Potential was one thing; translating it into box-office revenue was quite another. Public-minded “watchdog” groups, already suspicious of Drive-Ins for their reputation as corrupters of youth, “[un]clean from a physical or moral point of view, ” were quick to seize any opportunity to criticize ozoners for screening salacious films. As early as 1951, Boxoffice Magazine wrote of a series of complaints about Detroit exhibitors who were screening so-called ‘Adult Films’ as the season drew to a close. H. F. Reves, the author of that Boxoffice article, believed that, “[the] reaction of the public indicates that people are quicker to suspect trouble on film content at a drive-in because of the reputation flamboyantly given to the outdoor houses by some newspapers and magazines.” It would be difficult to argue against this premise, as the films that drew Reves’ attention—The Burning Question (aka Reefer Madness), Guilty Parents, and How to Take a Bath—had already enjoyed full runs at Detroit indoor houses without a murmur. All were films produced by exploiteer Dwain Esper, and perfect examples of the type of fare Drive-Ins were used to, all having been released in the 1930s. Still, the audience for pictures dealing in a frank, open manner with sexuality did exist, if you could find a way to avoid the censorship laws.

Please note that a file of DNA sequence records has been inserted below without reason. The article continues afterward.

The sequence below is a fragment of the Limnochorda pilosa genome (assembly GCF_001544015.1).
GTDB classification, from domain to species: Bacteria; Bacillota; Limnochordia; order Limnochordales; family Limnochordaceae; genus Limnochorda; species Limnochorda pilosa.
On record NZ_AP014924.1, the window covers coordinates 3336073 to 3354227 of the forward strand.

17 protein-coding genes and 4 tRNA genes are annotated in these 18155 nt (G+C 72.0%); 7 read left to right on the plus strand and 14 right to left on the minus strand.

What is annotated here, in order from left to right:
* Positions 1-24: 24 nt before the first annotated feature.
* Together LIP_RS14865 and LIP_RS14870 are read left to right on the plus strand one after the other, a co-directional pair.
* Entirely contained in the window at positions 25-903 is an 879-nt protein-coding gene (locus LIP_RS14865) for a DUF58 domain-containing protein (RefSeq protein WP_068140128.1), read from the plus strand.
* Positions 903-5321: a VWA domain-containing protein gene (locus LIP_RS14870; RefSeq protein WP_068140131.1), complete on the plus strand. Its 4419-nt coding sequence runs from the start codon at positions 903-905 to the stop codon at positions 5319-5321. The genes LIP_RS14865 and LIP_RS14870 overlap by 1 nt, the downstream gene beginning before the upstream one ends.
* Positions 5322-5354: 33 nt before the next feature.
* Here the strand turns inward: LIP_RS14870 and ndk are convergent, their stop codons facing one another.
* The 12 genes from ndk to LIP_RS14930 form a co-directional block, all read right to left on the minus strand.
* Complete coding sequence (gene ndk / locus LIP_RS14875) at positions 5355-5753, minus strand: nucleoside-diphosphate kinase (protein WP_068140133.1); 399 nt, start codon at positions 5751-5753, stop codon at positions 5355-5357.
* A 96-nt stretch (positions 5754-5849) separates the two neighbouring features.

Arkoff, and AIP, recognized the value of sex early on, but were careful not to carry things too far. They knew there was a line between being a respectable producer—even if not a respected one, and one who was regarded as a ‘smut peddler’. They were experts at dancing along that line, and as the standards changed through the decade of the ‘60s, moving that line ever further towards outright pornography, so too did their content.

    The third leg of the Drive-In Movie ‘triad’ was the “beasts”—the various and innumerable creatures, monsters, and mutants that populated the movie screen of the 1950s. This is where AIP had no equal. Their 1955 Roger Corman-directed film The Beast with a Million Eyes featured “little Hercules,” the first creature designed and constructed by Paul Blaisdell. Blaisdell, who came recommended to Nicholson and Arkoff by Forry Ackerman, constructed the 18-inch tall, articulated ‘alien’ for the sum of $200, plus expenses. From such humble beginnings, B-movie legends are created, and Blaisdell’s work would help make AIP the monster-movie kings of the Drive-In.